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  1. A Theory of Lexical Access in Speech Production.Willem J. M. Levelt, Ardi Roelofs & Antje S. Meyer - 1999 - Behavioral and Brain Sciences 22 (1):1-38.
    Preparing words in speech production is normally a fast and accurate process. We generate them two or three per second in fluent conversation; and overtly naming a clear picture of an object can easily be initiated within 600 msec after picture onset. The underlying process, however, is exceedingly complex. The theory reviewed in this target article analyzes this process as staged and feedforward. After a first stage of conceptual preparation, word generation proceeds through lexical selection, morphological and phonological encoding, phonetic (...)
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  2.  55
    The Spatial and Temporal Signatures of Word Production Components.P. Indefrey & W. J. M. Levelt - 2003 - Cognition 92 (1-2):101-144.
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  3.  27
    Monitoring and Self-Repair in Speech.W. Levelt - 1983 - Cognition 14 (1):41-104.
  4.  35
    Accessing Words in Speech Production: Stages, Processes and Representations.Willem J. M. Levelt - 1992 - Cognition 42 (1-3):1-22.
  5. Models of Word Production.Willem J. M. Levelt - 1999 - Trends in Cognitive Sciences 3 (6):223-232.
  6.  16
    Viewing and Naming Objects: Eye Movements During Noun Phrase Production.Antje S. Meyer, Astrid M. Sleiderink & Willem J. M. Levelt - 1998 - Cognition 66 (2):B25-B33.
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  7.  10
    The Time Course of Lexical Access in Speech Production: A Study of Picture Naming.Willem J. Levelt, Herbert Schriefers, Dirk Vorberg & Antje S. Meyer - 1991 - Psychological Review 98 (1):122-142.
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  8.  30
    Effects of Semantic Context in the Naming of Pictures and Words.Markus F. Damian, Gabriella Vigliocco & Willem J. M. Levelt - 2001 - Cognition 81 (3):B77-B86.
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  9.  23
    Do Speakers Have Access to a Mental Syllabary?Willem J. M. Levelt & Linda Wheeldon - 1994 - Cognition 50 (1-3):239-269.
  10.  20
    Lexical Search and Order of Mention in Sentence Production.Willem Levelt & Ben Maasen - 1981 - In W. Klein & W. Levelt (eds.), Crossing the Boundaries in Linguistics. Reidel. pp. 221--252.
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  11.  18
    Prosodic Marking in Speech Repair.W. J. M. Levelt & A. Cutler - 1983 - Journal of Semantics 2 (2):205-218.
    Spontaneous self-corrections in speech pose a communication problem; the speaker must make clear to the listener not only that the original utterance was faulty, but where it was faulty and how the fault is to be corrected. Prosodic marking of corrections - making the prosody of the repair noticeably different from that of the original utterance - offers a resource which the speaker can exploit to provide the listener with such information. A corpus of more than 400 spontaneous speech repairs (...)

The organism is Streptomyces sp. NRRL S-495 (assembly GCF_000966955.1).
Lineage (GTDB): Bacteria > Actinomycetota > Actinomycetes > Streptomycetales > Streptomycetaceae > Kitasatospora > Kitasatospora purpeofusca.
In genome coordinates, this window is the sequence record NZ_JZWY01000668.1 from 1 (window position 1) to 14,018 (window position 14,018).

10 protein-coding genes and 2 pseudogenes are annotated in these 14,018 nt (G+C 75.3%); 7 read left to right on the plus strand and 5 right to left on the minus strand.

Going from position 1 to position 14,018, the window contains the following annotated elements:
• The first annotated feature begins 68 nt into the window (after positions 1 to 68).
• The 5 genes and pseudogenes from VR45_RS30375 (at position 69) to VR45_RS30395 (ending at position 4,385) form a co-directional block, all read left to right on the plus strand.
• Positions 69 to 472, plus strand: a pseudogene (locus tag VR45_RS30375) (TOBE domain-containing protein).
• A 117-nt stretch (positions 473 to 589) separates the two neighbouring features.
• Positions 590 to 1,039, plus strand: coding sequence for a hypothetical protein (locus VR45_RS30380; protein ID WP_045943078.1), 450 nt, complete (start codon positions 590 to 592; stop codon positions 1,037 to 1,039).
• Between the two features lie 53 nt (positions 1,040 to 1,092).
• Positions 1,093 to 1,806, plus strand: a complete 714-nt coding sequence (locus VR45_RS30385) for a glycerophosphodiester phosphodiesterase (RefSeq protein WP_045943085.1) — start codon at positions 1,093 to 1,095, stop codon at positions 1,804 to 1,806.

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  12.  27
    Semantic Distance Effects on Object and Action Naming.Gabriella Vigliocco, David P. Vinson, Markus F. Damian & Willem Levelt - 2002 - Cognition 85 (3):B61-B69.
  13.  17
    Effects of Syllable Frequency in Speech Production.J. Cholin, W. Levelt & N. Schiller - 2006 - Cognition 99 (2):205-235.
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  14.  46
    A Case for the Lemma/Lexeme Distinction in Models of Speaking: Comment on Caramazza and Miozzo (1997).Ardi Roelofs, Antje S. Meyer & Willem J. M. Levelt - 1998 - Cognition 69 (2):219-230.
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  15.  4
    On Empirical Methodology, Constraints, and Hierarchy in Artificial Grammar Learning.Willem J. M. Levelt - 2020 - Topics in Cognitive Science 12 (3):942-956.
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  16.  11
    Normal and Deviant Lexical Processing: Reply to Dell and O'Seaghdha.Willem J. Levelt, Herbert Schriefers, Dirk Vorberg & Antje S. Meyer - 1991 - Psychological Review 98 (4):615-618.
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  17.  34
    Multiple Perspectives on Word Production.Willem J. M. Levelt, Ardi Roelofs & Antje S. Meyer - 1999 - Behavioral and Brain Sciences 22 (1):61-69.
    The commentaries provide a multitude of perspectives on the theory of lexical access presented in our target article. We respond, on the one hand, to criticisms that concern the embeddings of our model in the larger theoretical frameworks of human performance and of a speaker's multiword sentence and discourse generation. These embeddings, we argue, are either already there or naturally forgeable. On the other hand, we reply to a host of theory-internal issues concerning the abstract properties of our feedforward spreading (...)
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  18.  12
    Perceptual Uniqueness Point Effects in Monitoring Internal Speech.Rebecca Özdemir, Ardi Roelofs & Willem J. M. Levelt - 2007 - Cognition 105 (2):457-465.
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  19.  20
    Lexical Access in the Production of Pronouns.Bernadette M. Schmitt, Antje S. Meyer & Willem J. M. Levelt - 1999 - Cognition 69 (3):313-335.
  20.  17
    The Perceptual Loop Theory Not Disconfirmed: A Reply to MacKay.Willem J. M. Levelt - 1992 - Consciousness and Cognition 1 (3):226-230.
    In his paper, MacKay reviews his Node Structure theory of error detection, but precedes it with a critical discussion of the Perceptual Loop theory of self-monitoring proposed in Levelt . The present commentary is concerned with this latter critique and shows that there are more than casual problems with MacKay's argumentation.